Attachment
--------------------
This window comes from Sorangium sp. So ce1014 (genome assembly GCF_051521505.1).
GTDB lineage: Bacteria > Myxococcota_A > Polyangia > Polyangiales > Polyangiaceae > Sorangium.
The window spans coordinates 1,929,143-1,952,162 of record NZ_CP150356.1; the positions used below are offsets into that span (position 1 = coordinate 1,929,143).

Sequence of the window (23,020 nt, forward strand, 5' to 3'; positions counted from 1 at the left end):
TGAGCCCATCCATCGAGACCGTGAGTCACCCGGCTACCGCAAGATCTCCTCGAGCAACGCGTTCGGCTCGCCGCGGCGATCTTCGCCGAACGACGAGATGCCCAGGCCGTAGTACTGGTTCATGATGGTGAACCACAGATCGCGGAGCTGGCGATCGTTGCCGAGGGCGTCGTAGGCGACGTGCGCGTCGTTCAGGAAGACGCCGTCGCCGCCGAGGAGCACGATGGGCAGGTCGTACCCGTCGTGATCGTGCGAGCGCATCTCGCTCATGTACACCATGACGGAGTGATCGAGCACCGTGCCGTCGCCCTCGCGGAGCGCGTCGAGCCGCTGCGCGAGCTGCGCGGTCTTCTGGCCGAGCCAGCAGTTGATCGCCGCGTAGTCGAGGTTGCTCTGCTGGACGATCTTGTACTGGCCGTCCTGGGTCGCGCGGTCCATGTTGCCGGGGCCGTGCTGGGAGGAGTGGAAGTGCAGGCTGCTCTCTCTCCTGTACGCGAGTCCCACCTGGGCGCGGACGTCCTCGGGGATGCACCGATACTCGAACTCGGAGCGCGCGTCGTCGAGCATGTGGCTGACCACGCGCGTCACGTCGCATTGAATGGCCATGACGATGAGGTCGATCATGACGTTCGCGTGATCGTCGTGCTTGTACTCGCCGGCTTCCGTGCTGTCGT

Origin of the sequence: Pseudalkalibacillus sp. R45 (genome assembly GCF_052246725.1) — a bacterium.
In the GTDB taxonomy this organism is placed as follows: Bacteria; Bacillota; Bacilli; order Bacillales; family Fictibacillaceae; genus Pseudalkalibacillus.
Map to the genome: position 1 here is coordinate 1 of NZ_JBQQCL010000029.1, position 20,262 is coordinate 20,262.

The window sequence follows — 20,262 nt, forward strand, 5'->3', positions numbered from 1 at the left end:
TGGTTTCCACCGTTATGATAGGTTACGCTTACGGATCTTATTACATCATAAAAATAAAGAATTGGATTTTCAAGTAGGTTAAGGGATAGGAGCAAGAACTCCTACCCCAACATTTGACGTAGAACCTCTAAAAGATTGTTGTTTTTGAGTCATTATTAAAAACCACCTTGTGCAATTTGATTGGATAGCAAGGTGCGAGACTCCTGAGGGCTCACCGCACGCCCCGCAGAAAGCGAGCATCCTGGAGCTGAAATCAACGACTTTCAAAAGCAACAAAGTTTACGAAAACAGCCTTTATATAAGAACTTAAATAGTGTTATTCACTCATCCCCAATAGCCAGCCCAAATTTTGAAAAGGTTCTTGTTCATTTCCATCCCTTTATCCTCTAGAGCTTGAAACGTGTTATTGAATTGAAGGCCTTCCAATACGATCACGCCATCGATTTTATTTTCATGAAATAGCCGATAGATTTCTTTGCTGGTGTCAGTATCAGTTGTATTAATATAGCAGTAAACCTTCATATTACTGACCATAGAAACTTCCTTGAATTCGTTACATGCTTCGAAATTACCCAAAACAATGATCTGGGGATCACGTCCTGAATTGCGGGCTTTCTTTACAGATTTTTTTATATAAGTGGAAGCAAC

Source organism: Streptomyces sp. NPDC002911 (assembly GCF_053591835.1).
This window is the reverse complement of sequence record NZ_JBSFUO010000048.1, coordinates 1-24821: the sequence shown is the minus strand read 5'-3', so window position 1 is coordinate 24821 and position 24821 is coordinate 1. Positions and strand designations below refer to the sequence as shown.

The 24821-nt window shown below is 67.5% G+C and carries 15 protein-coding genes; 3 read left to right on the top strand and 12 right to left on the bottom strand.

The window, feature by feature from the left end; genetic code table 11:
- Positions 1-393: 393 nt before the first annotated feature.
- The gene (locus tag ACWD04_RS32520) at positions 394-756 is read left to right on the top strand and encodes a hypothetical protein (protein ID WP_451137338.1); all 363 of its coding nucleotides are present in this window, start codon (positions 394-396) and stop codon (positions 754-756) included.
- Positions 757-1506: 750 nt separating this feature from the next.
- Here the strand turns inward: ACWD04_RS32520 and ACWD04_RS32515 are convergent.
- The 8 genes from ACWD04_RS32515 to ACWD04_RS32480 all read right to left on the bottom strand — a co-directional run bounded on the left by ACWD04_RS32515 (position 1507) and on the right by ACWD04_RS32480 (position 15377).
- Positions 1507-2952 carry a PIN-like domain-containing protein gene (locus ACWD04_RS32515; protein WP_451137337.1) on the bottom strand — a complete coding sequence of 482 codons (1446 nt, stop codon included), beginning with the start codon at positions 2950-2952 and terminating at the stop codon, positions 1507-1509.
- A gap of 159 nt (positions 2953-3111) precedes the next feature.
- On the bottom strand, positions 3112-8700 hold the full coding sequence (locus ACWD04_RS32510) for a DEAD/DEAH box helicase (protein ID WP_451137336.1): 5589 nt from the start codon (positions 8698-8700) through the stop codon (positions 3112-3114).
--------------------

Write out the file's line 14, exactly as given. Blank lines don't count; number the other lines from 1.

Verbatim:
The window, feature by feature from the left end; genetic code table 11: